Hundreds of 'dinosaur shrimps' appeared in the middle of the Arizona desert: even park employees were confused - ForumDaily
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Hundreds of 'dinosaur shrimps' appeared in the middle of the desert in Arizona: even the staff of the park were confused

After a torrential summer rainstorm in northern Arizona, tiny eggs hatched from tiny eggs, hundreds of bizarre, prehistoric creatures that began to swim in a temporary lake amid the desert landscape, according to Wupatki National Monument officials. Live Science.

Photo: Shutterstock

These tadpole-sized creatures, called triopes, "look like little horseshoe crabs with three eyes," said Lauren Carter, lead inspector at Wupatki National Monument.

According to the University of Central Michigan, their eggs can lay dormant in the desert for decades until enough rain falls to create lakes that give them space and time to hatch and lay eggs for the next generation.

The appearance of the triops is so unusual that when tourists reported seeing them in the temporary lake, the staff of the monument did not know what to do.

“After the rainy season at the end of July, we knew that on the“ Ball Field ”(historical memo. - Prim. a row.) there is water, but we did not expect that there will be anything living in it, - said Carter. "Then a visitor came up and said that we had some tadpoles on the site."

At first she thought they were toads that live in underground burrows during the dry season and climb out during the rainy season to lay their eggs. Carter went to the site to investigate.

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“I just lifted it up with my hand, looked at it and thought:“ What is this? ” I had no idea, ”Carter said. But then the creature seemed familiar to her. Carter previously worked at Petrified Forest National Park in northeastern Arizona and recalled reports of triops there.

Triops - which in Greek means "three eyes" - is sometimes called "dinosaur shrimp" because of their long evolutionary history; the ancestors of these crustaceans evolved in the Devonian period (419–359 million years ago), and, according to Central Michigan University, since then their appearance has not changed much. It should be noted that dinosaurs appeared much later, during the Triassic period, which began about 252 million years ago.

However, triopes are not exactly the same as their ancestors, so they cannot be considered "living fossils."

“I don't like the term 'living fossils' because it causes confusion among the public and implies that they haven't changed at all,” Carter said. “But they have changed, they have evolved. It's just that outwardly they are very similar to those they were millions of years ago. "

According to the University of Central Michigan, there are two genera in the Triopsidae family, Triops and Lepidurus, which together include up to 12 species. The creatures found at the site may be Triops longicaudatus, a species found in short-lived freshwater ponds known as spring ponds in North, Central and South America, Carter said, but scientific analysis is needed to confirm this.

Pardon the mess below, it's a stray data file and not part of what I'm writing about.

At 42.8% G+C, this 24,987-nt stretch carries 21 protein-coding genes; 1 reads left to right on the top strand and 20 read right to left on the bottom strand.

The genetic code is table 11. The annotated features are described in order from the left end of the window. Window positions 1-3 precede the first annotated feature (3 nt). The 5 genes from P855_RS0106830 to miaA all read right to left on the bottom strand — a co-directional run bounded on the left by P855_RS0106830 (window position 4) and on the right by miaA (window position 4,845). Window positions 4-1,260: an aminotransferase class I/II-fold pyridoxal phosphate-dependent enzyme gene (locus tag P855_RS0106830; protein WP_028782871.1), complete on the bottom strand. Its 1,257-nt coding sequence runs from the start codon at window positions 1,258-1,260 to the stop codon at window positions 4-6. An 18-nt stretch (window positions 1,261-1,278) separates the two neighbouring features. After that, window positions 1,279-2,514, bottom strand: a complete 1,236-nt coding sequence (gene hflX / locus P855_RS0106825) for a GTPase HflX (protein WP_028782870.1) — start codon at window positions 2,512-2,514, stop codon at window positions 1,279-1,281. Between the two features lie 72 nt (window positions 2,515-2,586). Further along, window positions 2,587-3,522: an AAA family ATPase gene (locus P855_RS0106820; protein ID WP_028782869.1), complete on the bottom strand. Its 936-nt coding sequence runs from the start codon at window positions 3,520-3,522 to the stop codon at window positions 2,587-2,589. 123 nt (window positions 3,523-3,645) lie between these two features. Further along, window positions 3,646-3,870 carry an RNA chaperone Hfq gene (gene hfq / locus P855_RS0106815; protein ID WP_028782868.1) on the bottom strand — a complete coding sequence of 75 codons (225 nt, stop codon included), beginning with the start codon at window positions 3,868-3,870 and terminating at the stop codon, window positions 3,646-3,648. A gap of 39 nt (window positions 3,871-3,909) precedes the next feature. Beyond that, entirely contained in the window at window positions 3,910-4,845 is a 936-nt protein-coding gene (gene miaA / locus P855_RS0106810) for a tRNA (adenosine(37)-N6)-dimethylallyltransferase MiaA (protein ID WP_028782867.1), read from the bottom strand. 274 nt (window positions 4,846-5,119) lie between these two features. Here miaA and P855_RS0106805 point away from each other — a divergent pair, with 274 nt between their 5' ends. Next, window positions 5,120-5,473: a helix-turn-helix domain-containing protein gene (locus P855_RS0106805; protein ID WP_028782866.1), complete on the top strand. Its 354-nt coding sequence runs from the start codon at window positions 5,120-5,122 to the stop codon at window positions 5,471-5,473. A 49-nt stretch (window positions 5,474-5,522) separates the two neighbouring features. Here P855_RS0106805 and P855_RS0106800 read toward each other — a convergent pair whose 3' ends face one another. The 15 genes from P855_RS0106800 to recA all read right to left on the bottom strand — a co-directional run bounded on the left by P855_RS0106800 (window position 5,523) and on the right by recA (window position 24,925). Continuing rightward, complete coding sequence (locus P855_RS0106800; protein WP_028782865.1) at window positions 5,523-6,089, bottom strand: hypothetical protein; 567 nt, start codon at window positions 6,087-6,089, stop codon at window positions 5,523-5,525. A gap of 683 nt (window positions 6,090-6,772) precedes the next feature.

Once hatched, triopes can grow up to 1,5 inches (4 centimeters) long with a shield-like carapace that looks like a miniature helmet, according to Central Michigan University. Triopic eyes make them evil and wise at the same time - they have two large compound eyes with a black rim (like a dragonfly or a bee) and a small peephole, or simple eye, between them. Eyes are common among arthropods, according to the Society of Amateur Entomologists. They are full of simple photoreceptors that help these creatures detect light.

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In this case, the triops were lucky with a short but heavy rain period. Wupatki typically receives about 9 inches (22,9 cm) of rain per year, Carter said. In 2020, Wupatki had the driest summer with the lowest seasonal rain on record, with just 4 inches (10,2 cm) of rain. But in the last week and a half of July 2021, the region experienced heavy rain - almost 5 inches (12,7 cm).

During this time, the eggs hatched and after a few hours the little creatures were likely to begin their maturation. Like other crustaceans, they went through several stages to full maturity in just over a week.

Males and females usually mate through sexual reproduction, but they have other means; these crustaceans are also hermaphrodites, meaning they have both male and female reproductive organs, and parthenogenetic, meaning that females can produce offspring from unfertilized eggs.

Triops can live up to 90 days, Carter said, but the pond lasted only three to four weeks. Almost immediately he was noticed by local birds - crows and night hawks began to hunt for creatures.

It is not known how many triops managed to lay their eggs before the lake dried up. Rangers will have to wait until next rainy season to find out.

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